Edge of Tomorrow
Direction
Cinematography
Acting
Screenplay
Score
4.1Overall Score

There is so much energy, and action, packed into every ounce of Edge of Tomorrow that you can hardly catch your breath to consider its logic, depths, or achievements before the next plot point or spiralling tentacle comes hurdling at you. As to logic things start out inexplicably, with Tom Cruise, a media relations military man suddenly found at the heart of a crucial assault on an colonising alien invasion. It’s best not to dwell on the how and why and perhaps the movie knows this by quickly getting to its blockbuster core. 

The crux of the movie is that Cruise comes to re-live the day of the assault on a loop. The zenith of same-day-on-a-loop movies is of course is Groundhog Day but here Cruise reboots the day usually by suffering a horrible death rather than nodding off in a Punxsutawney B&B. It’s a brave movie that removes consequence from death and any question of depth is limited here; there is story and plot turns to get to, montages of endless days strung together, and hugely impressive action. Any emotional or mental strain doesn’t get a look in but importantly the panache and pace of the movie means this isn’t a negative. The movie maps an evolution of skill rather than character; the ill-trained military man adapts and becomes a weapon.  What he knows, as much as what he can do, becomes crucial and intriguing and positions the movie as a thrill-ride and, even, at times, a thriller.

Tom Cruise is, well, Tom Cruise. Character name immaterial, neither likeable nor unlikeable, when Cruise is on leading man duties in high-concept action there is no one else that can lead a charge like him. He carries this material so well and you suspect Cruise himself would re-live each day with the focus his character does. Cruise diverts from the action mould infrequently and does seem to be subscribed to the Harrison Ford school of movie star rather than actor; so while there is nothing to distinguish this man from a previous outing in Oblivion that is not to say it doesn’t work. Cruise is stern, emphatic and committed and never a weak link.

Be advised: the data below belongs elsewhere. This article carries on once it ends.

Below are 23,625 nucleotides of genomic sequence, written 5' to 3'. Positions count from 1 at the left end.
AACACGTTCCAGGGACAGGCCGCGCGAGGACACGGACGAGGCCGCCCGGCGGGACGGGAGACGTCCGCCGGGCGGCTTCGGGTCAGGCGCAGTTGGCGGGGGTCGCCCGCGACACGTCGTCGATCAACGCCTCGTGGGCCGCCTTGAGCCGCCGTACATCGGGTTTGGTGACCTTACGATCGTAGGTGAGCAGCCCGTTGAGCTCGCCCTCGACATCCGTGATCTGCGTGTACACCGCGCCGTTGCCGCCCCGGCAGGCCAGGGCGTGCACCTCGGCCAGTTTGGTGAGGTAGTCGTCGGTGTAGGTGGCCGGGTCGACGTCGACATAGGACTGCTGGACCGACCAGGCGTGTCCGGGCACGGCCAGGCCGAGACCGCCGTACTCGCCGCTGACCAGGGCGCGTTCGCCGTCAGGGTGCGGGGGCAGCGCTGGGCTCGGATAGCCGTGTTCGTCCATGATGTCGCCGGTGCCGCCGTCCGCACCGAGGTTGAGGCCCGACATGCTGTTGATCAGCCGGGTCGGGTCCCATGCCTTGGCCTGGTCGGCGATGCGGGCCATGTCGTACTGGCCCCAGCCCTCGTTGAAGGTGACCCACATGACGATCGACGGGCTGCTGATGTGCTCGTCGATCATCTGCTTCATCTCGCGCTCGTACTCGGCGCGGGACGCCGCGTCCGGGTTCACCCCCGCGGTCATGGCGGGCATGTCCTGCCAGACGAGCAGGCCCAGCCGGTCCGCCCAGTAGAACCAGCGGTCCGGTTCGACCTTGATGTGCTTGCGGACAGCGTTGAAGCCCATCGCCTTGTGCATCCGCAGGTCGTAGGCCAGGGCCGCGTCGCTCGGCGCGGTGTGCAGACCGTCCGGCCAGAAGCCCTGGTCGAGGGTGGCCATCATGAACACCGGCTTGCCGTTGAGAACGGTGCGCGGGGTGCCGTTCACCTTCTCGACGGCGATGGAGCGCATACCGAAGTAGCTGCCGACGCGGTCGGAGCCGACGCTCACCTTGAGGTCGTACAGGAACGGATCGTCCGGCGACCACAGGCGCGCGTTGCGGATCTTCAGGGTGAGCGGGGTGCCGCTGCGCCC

The execution of the concept is handled expertly, with enough variation, humour, and progression to keep everyone invested. The visceral action helps; while the potential for gore from the blender blade propelling aliens is kept kid-friendly neutered a fun, rollercoaster vibe is still achieved – end result, we are entertained. That said, there is some familiar shtich; a motley crew, quick fix science, plot-holes, set pieces placed at famous monuments, and a whimpering, safe conclusion. There is no challenge here for the viewer. Thankfully the inevitable ‘girl’ role does not follow convention; Emily Blunt as a high-profile soldier in the on-going war is the equal and better of every man on screen, physically, mentally, with a key stake in the movie. Blunt is refreshing and nuanced and ensures the movie is a partnership rather than a solo Cruise. (Severe will power has been deployed here to avoid Blunt and Edge puns).
Edge of Tomorrow is not new but we can forgive it that. The movie has the Tom Cruise brand, and the strength of premise, to hold-off franchises and well-known source material coming from other quarters this summer. It is a big-screen spectacle but is also the type of movie that will sit happily in the reliable action movies we turn to come future Saturday nights. That’s an achievement.

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